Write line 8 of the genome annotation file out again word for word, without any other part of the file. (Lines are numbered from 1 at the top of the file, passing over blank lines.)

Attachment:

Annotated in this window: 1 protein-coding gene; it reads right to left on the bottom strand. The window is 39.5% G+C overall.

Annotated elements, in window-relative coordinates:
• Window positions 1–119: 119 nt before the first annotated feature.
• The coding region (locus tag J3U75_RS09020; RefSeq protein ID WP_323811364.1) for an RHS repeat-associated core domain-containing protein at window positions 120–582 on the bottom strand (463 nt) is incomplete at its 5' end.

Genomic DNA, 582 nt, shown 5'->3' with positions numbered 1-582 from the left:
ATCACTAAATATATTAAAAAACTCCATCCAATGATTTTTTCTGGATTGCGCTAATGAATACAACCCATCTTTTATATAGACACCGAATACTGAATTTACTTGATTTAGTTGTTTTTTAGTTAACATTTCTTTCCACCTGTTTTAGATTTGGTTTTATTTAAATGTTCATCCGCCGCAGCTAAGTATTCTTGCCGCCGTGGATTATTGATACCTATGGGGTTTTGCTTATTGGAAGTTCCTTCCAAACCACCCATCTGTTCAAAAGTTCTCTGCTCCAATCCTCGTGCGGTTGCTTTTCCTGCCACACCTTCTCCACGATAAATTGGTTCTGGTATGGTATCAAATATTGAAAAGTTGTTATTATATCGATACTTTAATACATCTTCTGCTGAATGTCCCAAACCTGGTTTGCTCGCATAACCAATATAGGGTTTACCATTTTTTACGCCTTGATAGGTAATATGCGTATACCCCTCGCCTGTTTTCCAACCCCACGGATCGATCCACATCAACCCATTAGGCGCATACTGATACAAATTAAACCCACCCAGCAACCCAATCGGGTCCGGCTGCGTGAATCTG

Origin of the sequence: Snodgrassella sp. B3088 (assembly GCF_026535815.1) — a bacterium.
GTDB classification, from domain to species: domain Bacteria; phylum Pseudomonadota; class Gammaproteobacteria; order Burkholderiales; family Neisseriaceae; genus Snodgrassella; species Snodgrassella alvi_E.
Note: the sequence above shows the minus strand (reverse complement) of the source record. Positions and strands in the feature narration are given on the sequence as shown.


GTDB classification, from domain to species: domain Bacteria; phylum Pseudomonadota; class Gammaproteobacteria; order Burkholderiales; family Neisseriaceae; genus Snodgrassella; species Snodgrassella alvi_E.